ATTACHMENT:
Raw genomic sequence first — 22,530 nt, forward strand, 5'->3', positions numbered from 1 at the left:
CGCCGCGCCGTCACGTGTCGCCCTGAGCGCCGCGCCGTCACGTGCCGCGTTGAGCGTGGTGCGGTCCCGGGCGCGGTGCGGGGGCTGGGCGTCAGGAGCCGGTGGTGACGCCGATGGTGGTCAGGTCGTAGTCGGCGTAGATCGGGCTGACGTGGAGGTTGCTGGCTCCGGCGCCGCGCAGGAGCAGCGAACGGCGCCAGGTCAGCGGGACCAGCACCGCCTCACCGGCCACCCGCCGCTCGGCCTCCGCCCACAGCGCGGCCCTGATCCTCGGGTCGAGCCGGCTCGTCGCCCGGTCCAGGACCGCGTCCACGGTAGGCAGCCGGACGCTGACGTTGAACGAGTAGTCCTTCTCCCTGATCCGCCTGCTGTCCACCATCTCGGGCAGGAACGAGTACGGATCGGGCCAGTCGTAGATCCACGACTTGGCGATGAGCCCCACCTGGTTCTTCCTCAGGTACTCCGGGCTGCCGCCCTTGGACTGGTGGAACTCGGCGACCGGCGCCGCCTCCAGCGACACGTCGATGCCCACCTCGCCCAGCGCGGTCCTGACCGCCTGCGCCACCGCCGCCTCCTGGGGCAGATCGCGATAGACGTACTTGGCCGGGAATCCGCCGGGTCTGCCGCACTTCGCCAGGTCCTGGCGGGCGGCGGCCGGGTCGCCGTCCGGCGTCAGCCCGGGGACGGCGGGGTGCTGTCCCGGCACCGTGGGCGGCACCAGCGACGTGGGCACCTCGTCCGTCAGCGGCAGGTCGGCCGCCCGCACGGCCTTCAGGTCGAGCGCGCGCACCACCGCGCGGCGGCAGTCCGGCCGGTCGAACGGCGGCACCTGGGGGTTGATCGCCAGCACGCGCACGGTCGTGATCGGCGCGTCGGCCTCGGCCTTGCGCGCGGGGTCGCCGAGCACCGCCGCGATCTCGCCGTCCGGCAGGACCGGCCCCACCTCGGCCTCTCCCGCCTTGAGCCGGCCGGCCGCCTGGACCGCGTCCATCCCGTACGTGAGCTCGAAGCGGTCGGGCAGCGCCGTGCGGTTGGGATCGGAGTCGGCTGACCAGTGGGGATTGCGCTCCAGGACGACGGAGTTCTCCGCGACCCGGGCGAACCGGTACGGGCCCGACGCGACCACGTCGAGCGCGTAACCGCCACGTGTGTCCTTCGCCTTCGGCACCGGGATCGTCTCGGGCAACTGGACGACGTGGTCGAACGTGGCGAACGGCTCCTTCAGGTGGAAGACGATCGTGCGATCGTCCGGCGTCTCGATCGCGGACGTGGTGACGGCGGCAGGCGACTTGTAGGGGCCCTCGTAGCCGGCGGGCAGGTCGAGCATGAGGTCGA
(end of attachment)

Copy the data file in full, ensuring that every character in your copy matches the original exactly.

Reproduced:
Raw genomic sequence first — 22,530 nt, forward strand, 5'->3', positions numbered from 1 at the left:
CGCCGCGCCGTCACGTGTCGCCCTGAGCGCCGCGCCGTCACGTGCCGCGTTGAGCGTGGTGCGGTCCCGGGCGCGGTGCGGGGGCTGGGCGTCAGGAGCCGGTGGTGACGCCGATGGTGGTCAGGTCGTAGTCGGCGTAGATCGGGCTGACGTGGAGGTTGCTGGCTCCGGCGCCGCGCAGGAGCAGCGAACGGCGCCAGGTCAGCGGGACCAGCACCGCCTCACCGGCCACCCGCCGCTCGGCCTCCGCCCACAGCGCGGCCCTGATCCTCGGGTCGAGCCGGCTCGTCGCCCGGTCCAGGACCGCGTCCACGGTAGGCAGCCGGACGCTGACGTTGAACGAGTAGTCCTTCTCCCTGATCCGCCTGCTGTCCACCATCTCGGGCAGGAACGAGTACGGATCGGGCCAGTCGTAGATCCACGACTTGGCGATGAGCCCCACCTGGTTCTTCCTCAGGTACTCCGGGCTGCCGCCCTTGGACTGGTGGAACTCGGCGACCGGCGCCGCCTCCAGCGACACGTCGATGCCCACCTCGCCCAGCGCGGTCCTGACCGCCTGCGCCACCGCCGCCTCCTGGGGCAGATCGCGATAGACGTACTTGGCCGGGAATCCGCCGGGTCTGCCGCACTTCGCCAGGTCCTGGCGGGCGGCGGCCGGGTCGCCGTCCGGCGTCAGCCCGGGGACGGCGGGGTGCTGTCCCGGCACCGTGGGCGGCACCAGCGACGTGGGCACCTCGTCCGTCAGCGGCAGGTCGGCCGCCCGCACGGCCTTCAGGTCGAGCGCGCGCACCACCGCGCGGCGGCAGTCCGGCCGGTCGAACGGCGGCACCTGGGGGTTGATCGCCAGCACGCGCACGGTCGTGATCGGCGCGTCGGCCTCGGCCTTGCGCGCGGGGTCGCCGAGCACCGCCGCGATCTCGCCGTCCGGCAGGACCGGCCCCACCTCGGCCTCTCCCGCCTTGAGCCGGCCGGCCGCCTGGACCGCGTCCATCCCGTACGTGAGCTCGAAGCGGTCGGGCAGCGCCGTGCGGTTGGGATCGGAGTCGGCTGACCAGTGGGGATTGCGCTCCAGGACGACGGAGTTCTCCGCGACCCGGGCGAACCGGTACGGGCCCGACGCGACCACGTCGAGCGCGTAACCGCCACGTGTGTCCTTCGCCTTCGGCACCGGGATCGTCTCGGGCAACTGGACGACGTGGTCGAACGTGGCGAACGGCTCCTTCAGGTGGAAGACGATCGTGCGATCGTCCGGCGTCTCGATCGCGGACGTGGTGACGGCGGCAGGCGACTTGTAGGGGCCCTCGTAGCCGGCGGGCAGGTCGAGCATGAGGTCGA